I considered residential training but what Loki really needed was to learn to relax and trust us and I couldn't see how that could be achieved without us present.

    I also considered behaviourists but the good ones are so expensive I decided to do loads of reading and completely over haul everything we were doing with him before handing over hundreds of pounds to someone who was going to tell me things I could read for myself.

    If you are going to use a muzzle it needs to be a basket muzzle as soft muzzles prevent dogs from panting. Loki thinks his is a type of treat dispenser, we have never used it on walks but it was really useful when he had blood taken at the vets. (The over excited crazy biting has stopped now but I can't rule out snapping when he's stressed or made to do something he's uncomfortable with).

    I've worked so hard with Loki and I've learnt so much more from him than if I'd had another 'easy' dog. There wasn't a light bulb moment, the biting just went from daily to weekly to monthly - try keeping a diary as progress can be hard to see when you're in the middle of it all.
     
  16. Chocmum

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    Well done for your sucess with Loki. I was losing confidence quite a lot with Rocket and couldn't understand where I was going wrong so chose a behaviourist for both of us. There are some things I wouldn't have thought of but had never have encountered them before so it has been useful although expensive. i.e tap one side of his body while distracting him towards the other side with a treat so I could get his harness on, this is starting to show results but he is crafty.
    I probably will not use a muzzle unless at the vet, Rocket really does not like this vet and my old lab was not keen but I put that down to having had the same vet for 12 years who was super kind. I have a nagging doubt about the way she manhandled him when taking blood despite the nurse suggesting she let me hold him as he was scared, the nurse won that discussion, but he was terrified and his stranger fear started around this time but could be coincidence. The vet is newly qualified and has yet to feel her feet but, I so miss our old one. I would change but the nurses are so good and the other vet nearby is not so nice apparently.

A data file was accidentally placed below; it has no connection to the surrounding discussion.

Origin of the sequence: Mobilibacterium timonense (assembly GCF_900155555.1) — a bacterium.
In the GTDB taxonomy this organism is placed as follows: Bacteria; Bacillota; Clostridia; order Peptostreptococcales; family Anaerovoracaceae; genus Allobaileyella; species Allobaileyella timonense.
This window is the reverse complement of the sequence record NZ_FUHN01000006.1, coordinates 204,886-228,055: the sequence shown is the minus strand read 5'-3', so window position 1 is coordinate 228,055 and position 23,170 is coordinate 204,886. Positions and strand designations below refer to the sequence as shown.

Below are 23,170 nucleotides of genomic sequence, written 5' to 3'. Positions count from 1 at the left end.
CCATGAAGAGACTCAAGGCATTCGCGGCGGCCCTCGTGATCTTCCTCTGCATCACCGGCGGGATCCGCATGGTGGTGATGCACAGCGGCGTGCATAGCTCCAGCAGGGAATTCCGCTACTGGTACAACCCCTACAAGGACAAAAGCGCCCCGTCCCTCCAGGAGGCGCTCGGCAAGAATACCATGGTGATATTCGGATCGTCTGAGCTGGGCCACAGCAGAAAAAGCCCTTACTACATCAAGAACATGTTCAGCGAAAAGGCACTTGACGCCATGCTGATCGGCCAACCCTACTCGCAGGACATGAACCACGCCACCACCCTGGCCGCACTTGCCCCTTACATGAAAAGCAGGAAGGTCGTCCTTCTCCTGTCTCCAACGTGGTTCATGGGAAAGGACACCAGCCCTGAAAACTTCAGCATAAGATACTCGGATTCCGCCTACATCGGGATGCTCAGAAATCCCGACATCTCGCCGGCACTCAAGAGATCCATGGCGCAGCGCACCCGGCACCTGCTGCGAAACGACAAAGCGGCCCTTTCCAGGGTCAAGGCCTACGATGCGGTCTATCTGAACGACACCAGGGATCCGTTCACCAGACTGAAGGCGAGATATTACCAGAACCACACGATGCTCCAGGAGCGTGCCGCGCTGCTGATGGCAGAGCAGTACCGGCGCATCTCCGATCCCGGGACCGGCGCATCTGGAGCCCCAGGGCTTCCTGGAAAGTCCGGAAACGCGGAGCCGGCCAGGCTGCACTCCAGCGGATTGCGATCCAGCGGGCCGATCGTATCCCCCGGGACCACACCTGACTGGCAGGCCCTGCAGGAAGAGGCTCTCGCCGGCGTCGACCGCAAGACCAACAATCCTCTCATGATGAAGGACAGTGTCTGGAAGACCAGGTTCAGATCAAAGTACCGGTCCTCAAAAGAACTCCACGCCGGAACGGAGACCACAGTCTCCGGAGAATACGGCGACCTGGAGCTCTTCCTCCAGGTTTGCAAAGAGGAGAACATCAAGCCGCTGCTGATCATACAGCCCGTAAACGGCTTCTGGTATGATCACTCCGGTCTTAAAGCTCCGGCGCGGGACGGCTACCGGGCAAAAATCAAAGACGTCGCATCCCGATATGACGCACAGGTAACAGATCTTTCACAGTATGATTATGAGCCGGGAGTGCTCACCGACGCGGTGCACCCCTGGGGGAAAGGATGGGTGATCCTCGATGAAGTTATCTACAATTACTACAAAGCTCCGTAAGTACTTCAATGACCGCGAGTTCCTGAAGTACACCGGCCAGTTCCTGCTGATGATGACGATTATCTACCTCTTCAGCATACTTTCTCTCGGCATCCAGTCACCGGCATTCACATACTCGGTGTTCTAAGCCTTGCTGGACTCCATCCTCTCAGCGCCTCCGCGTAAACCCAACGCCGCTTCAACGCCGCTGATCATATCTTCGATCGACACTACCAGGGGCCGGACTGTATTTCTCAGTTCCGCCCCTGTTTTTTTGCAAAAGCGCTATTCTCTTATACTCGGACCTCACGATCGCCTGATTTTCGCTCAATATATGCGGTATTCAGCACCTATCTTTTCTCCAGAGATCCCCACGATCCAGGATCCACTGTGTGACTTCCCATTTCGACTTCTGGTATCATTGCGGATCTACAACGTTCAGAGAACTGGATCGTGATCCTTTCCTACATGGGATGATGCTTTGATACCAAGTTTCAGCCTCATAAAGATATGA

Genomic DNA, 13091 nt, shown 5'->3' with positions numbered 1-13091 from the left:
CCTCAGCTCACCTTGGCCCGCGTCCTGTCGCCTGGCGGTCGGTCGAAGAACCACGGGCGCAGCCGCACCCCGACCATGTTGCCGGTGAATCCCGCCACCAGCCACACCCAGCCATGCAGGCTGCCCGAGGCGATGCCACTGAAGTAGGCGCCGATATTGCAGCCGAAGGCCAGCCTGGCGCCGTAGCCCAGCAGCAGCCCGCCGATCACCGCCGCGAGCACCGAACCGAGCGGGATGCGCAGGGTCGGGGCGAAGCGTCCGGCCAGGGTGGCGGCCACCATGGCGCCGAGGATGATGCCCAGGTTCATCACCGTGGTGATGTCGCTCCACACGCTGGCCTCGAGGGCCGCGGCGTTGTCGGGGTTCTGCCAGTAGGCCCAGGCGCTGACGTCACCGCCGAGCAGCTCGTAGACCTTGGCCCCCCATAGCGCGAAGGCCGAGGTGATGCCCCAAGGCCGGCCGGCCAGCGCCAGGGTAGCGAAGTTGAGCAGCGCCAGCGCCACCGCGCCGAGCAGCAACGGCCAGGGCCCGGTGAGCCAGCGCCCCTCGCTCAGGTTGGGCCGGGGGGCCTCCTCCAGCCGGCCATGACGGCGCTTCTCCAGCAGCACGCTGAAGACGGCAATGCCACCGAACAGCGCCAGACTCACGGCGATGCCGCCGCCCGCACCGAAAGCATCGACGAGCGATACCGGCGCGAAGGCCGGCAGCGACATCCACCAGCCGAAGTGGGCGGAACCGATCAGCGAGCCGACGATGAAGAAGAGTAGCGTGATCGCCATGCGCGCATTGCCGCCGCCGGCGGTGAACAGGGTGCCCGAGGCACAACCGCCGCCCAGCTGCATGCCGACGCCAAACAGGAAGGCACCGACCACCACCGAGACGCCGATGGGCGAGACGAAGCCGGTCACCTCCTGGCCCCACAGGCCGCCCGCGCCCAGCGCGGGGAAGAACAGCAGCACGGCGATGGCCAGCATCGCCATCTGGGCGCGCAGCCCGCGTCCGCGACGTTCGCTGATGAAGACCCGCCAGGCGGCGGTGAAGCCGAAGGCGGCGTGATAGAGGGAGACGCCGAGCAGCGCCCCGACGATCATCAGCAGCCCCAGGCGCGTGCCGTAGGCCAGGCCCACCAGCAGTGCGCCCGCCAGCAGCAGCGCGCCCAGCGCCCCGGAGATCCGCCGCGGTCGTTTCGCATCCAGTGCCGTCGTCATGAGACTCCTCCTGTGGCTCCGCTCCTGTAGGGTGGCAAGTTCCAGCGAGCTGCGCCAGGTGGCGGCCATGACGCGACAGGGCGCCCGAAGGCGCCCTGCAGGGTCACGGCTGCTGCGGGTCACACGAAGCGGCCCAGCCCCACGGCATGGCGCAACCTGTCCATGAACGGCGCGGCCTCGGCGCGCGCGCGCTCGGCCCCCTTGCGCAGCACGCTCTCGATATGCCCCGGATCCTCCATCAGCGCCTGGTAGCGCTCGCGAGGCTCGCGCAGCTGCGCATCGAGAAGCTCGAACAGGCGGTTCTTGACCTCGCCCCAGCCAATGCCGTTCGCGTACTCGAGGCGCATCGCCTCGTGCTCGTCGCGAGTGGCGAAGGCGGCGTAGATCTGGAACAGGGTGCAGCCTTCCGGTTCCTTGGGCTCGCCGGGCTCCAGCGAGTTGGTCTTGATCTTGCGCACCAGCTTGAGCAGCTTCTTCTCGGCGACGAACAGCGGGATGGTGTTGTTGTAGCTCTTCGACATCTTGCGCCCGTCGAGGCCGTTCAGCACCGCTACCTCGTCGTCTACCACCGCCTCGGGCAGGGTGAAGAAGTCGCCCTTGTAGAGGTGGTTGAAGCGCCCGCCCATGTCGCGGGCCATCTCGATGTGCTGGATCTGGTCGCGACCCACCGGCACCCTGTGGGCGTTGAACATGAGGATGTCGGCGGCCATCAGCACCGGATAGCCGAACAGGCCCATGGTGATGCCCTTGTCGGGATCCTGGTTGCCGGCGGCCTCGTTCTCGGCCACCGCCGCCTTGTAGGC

I used a residential training kennel many years ago, a lovely Liverpudlian lady in Otterbourne who was great with my old lab. Ii did look for her but didn't have any other details. Just remembered that her daughter liked Green Day! At the time my father was taken ill (terminal) and with a young dog approx 1 year and a school age son, without going into too much detail something had to give towards the end so I looked at kennels with some training just so he wouldn't forget and found this lady who was brilliant. Sadly nowadays it seems big business.
    Thank you for your kind words though, it does help and I'm sure Loki will be fine with your care.